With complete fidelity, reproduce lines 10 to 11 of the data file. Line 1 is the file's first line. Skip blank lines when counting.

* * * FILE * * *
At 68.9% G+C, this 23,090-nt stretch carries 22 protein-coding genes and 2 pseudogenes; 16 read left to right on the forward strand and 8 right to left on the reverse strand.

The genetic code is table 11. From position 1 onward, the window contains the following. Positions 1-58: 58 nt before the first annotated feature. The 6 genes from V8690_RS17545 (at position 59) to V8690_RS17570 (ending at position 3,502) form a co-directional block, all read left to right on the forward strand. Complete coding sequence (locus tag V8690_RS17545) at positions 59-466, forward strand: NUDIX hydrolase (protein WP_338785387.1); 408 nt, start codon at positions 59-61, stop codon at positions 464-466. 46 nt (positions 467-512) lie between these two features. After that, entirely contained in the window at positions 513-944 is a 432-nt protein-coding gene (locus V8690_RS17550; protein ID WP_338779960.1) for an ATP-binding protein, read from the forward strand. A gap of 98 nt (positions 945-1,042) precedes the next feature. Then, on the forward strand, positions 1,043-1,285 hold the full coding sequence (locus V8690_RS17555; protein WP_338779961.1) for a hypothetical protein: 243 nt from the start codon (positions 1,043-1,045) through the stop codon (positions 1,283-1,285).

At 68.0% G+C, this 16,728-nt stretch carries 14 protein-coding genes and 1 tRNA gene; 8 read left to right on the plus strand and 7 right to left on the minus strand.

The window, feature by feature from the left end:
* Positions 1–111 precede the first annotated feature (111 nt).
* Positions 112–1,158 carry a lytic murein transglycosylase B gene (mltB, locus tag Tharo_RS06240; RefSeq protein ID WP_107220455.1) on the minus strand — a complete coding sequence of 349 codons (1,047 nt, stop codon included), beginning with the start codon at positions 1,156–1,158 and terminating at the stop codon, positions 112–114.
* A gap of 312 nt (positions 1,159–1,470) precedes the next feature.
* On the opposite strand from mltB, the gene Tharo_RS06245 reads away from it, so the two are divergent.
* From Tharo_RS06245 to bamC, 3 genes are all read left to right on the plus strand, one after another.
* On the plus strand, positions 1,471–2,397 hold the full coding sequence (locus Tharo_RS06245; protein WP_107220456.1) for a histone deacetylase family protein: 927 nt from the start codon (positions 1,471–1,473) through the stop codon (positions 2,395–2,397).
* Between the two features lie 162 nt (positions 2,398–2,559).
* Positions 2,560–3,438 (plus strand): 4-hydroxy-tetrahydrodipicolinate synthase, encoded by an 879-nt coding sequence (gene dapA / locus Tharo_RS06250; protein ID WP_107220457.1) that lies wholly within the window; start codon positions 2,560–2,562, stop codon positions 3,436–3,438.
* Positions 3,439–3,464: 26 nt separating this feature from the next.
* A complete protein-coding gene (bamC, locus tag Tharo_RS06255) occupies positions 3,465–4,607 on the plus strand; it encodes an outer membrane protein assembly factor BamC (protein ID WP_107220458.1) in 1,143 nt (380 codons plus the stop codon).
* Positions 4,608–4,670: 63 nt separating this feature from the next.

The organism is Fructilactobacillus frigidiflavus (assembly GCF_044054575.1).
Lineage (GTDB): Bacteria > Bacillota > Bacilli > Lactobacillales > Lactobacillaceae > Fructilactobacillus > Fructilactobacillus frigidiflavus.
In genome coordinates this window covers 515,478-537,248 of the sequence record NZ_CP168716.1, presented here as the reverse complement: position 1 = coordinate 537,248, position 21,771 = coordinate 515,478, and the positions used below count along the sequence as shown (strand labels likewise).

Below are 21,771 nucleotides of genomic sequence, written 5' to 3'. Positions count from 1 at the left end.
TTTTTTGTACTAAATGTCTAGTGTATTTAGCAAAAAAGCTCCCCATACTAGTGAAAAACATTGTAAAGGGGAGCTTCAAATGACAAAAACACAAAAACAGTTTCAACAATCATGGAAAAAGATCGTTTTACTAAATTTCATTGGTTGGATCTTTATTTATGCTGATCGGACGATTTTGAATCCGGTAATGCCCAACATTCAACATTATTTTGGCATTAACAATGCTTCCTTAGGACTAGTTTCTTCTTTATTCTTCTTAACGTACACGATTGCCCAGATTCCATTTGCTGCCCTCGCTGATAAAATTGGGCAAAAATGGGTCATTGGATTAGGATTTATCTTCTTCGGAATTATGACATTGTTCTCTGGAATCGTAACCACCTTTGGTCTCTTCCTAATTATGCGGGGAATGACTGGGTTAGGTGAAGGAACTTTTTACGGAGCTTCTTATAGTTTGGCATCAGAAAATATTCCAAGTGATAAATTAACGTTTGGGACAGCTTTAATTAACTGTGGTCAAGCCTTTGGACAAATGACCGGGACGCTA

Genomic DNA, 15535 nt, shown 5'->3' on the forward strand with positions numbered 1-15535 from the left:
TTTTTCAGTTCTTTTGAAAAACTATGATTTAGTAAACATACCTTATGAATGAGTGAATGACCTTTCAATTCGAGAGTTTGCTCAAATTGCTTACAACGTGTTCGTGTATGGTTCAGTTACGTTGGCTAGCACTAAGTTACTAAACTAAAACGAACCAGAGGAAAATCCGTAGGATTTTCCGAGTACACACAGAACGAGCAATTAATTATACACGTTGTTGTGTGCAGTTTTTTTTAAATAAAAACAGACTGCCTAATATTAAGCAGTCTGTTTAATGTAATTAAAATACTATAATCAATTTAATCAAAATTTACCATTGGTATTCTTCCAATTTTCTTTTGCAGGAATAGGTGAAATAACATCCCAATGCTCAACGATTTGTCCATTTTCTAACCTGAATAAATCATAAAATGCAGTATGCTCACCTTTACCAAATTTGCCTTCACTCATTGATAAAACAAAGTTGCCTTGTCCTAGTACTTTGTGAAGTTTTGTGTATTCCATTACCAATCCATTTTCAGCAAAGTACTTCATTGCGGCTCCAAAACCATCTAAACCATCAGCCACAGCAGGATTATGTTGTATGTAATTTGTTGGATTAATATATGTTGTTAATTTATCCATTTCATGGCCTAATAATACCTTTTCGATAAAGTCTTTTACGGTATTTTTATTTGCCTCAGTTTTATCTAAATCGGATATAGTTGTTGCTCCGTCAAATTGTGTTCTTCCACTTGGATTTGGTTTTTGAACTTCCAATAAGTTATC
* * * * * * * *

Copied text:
* On the plus strand, positions 1,471–2,397 hold the full coding sequence (locus Tharo_RS06245; protein WP_107220456.1) for a histone deacetylase family protein: 927 nt from the start codon (positions 1,471–1,473) through the stop codon (positions 2,395–2,397).
* Between the two features lie 162 nt (positions 2,398–2,559).